Jessica Boyd kisses her finance, Pfc. Michael Harvey, during his homecoming Friday night with other soldiers in the 2nd Battalion, 82nd Field Artillery Regiment, 3rd Brigade, 1st Cavalry Division, at Fort Hood’s Cooper Field. The battalion uncased its colors after returning from deployment to Iraq.
Beverly Parks hugs her son, Pfc. Michael Harvey, at a homecoming ceremony for the 2nd Battalion, 82nd Field Artillery Regiment, 3rd Brigade, 1st Cavalry Division, Friday at Fort Hood.

Killeen Daily Herald

FORT HOOD — Cooper Field buzzed with unusual energy Friday night during the homecoming and uncasing of colors for 2nd Battalion, 82nd Field Artillery Regiment, 3rd Brigade, 1st Cavalry Division.

Members of the crowd screamed out their soldiers’ names as Lt. Col. Robert Wright led the typically solemn uncasing and 1st Cavalry Division rear detachment commander Col. Philip Battaglia’s standard speech elicited more “Hooahs” and whoops than ever.

Soldiers deserve a good night’s sleep in their own beds, a good meal, and “perhaps a drink or two. But remember, don’t go making up for the whole year at once,” said Battaglia, as families and friends of the battalion cheered.

Among them were Pfc. Michael Harvey’s loved ones, including his mother, Beverly Parks, and fiancee, Jessica Boyd.

Parks, who flew in from Indiana Thursday night after receiving a 48-hour confirmation call that her son was coming home, spent the following day getting to know Boyd, whom her son began dating during his deployment. The two got engaged four months ago, during Harvey’s mid-tour leave. The couple plans to marry next month.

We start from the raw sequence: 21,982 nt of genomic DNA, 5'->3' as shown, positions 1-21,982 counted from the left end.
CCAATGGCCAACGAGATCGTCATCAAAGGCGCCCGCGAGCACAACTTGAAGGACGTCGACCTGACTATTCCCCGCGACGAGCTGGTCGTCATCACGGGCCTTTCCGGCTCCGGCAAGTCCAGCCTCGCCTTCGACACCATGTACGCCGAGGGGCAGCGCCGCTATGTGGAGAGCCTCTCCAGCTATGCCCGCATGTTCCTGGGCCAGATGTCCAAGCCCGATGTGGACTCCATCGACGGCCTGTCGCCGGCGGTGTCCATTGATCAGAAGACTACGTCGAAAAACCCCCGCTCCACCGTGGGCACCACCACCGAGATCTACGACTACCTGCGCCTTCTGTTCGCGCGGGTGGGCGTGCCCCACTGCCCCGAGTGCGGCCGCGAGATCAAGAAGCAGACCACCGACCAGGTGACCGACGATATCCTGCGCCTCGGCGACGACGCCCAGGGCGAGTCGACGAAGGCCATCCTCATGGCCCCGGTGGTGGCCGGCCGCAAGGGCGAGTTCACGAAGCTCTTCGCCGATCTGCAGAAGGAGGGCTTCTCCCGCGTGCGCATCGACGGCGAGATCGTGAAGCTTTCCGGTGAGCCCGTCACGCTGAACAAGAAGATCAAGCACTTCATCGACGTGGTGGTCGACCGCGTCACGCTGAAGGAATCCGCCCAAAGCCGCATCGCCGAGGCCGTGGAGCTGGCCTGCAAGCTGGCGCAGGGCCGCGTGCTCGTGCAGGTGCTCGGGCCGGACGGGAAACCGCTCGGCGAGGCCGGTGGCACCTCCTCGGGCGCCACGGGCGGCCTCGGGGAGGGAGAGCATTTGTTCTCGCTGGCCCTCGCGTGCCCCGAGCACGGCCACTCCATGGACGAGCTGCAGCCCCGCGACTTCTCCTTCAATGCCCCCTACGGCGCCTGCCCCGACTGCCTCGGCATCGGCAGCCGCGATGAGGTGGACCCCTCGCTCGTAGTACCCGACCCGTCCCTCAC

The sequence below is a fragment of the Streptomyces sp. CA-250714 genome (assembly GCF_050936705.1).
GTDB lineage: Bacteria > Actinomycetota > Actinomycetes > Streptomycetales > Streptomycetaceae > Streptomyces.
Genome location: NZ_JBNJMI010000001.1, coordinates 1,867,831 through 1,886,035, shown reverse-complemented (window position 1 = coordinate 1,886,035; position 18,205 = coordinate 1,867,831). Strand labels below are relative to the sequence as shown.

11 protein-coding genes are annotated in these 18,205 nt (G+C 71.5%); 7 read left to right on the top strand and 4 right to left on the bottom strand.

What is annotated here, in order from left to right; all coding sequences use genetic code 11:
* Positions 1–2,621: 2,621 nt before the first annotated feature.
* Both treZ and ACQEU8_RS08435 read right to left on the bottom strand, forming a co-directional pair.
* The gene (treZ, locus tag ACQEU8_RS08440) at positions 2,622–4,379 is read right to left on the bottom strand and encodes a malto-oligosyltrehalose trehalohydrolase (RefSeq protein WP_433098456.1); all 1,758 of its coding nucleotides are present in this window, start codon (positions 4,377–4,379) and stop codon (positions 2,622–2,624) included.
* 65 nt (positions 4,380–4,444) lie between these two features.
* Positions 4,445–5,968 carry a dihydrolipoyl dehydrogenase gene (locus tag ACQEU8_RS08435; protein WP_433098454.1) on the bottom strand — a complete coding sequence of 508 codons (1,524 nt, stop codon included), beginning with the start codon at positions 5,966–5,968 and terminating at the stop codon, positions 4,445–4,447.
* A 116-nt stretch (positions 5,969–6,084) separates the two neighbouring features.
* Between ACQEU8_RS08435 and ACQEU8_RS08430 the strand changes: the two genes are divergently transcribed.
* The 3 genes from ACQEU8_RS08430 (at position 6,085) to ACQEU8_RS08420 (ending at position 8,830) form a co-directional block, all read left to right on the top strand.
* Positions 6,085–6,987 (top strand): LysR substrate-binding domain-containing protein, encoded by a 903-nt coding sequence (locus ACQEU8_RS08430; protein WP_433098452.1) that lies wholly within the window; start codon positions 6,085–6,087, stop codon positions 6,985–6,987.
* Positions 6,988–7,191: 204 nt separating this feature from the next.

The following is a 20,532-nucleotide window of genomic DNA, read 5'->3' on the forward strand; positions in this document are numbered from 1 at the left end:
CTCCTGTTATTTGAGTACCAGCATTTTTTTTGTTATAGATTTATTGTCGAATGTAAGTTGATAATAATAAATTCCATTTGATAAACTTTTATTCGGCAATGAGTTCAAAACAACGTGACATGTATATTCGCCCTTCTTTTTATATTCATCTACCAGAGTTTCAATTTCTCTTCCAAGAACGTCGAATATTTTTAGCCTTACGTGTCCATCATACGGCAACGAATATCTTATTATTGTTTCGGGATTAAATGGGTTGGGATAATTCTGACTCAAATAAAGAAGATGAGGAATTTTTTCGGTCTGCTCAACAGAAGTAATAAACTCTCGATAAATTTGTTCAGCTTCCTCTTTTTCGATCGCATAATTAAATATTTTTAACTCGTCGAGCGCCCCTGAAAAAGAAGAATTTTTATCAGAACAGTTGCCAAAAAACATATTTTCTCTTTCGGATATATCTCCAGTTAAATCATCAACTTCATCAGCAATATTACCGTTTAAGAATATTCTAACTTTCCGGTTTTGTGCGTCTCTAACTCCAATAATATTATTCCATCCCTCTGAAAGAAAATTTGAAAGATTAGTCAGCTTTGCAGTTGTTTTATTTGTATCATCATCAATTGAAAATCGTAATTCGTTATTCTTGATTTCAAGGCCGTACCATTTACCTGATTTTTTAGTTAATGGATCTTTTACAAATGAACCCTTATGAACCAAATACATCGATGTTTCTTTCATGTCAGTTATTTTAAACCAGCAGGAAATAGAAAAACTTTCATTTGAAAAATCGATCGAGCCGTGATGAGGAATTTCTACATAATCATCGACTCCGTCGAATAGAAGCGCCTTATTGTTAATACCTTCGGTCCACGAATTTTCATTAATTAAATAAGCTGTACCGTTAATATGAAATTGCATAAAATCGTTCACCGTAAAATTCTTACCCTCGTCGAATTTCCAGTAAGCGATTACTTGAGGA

“I was kind of an outside source for the real world for him,” said Boyd, 18, of their correspondence during the deployment, which became “instant love” during the soldier’s leave. In turn, said the Leander resident, Harvey “is so funny. He just keeps me laughing whenever I want to cry.”

Parks, 50, said she couldn’t wait to tell her son: “I’m glad you’re home safe” and spend more time with her future daughter-in-law.

“I just know you’re the one,” she told Boyd. “I feel it in my heart, I can tell.”

After being released from formation, Harvey didn’t take long to start cracking jokes. Smushing his face with his hands, he described being squashed on the plane ride home between two large soldiers, “like this.”

The 23-year-old soldier said he was most looking forward to a “real meal” of Chinese food and beer after 11 months in Iraq. Asked if he also was looking forward to getting to know his fiancée better, he smiled and said, “Yes, ma’am,” with a twinkle in his eye.

Greeting his family on the field, Wright said the unit spent much of its time in Iraq securing a 360-kilometer stretch of Tampa, the main supply route from Baghdad to Kuwait.

Despite the dangerous conditions along the highway earlier in the war, Wright said Tampa was relatively safe and controlled largely by Iraqi security forces. “I like to say they were securing Tampa, and we were assisting them.”

All 282 soldiers who deployed with the unit came home, he added.

Arriving the day after the official end of the Iraq War “is a good feeling, knowing we were able to accomplish the mission,” Wright said. “For the 1 million-plus soldiers that have deployed over there in the last eight years, to see it come to a close, it’s just a good feeling.”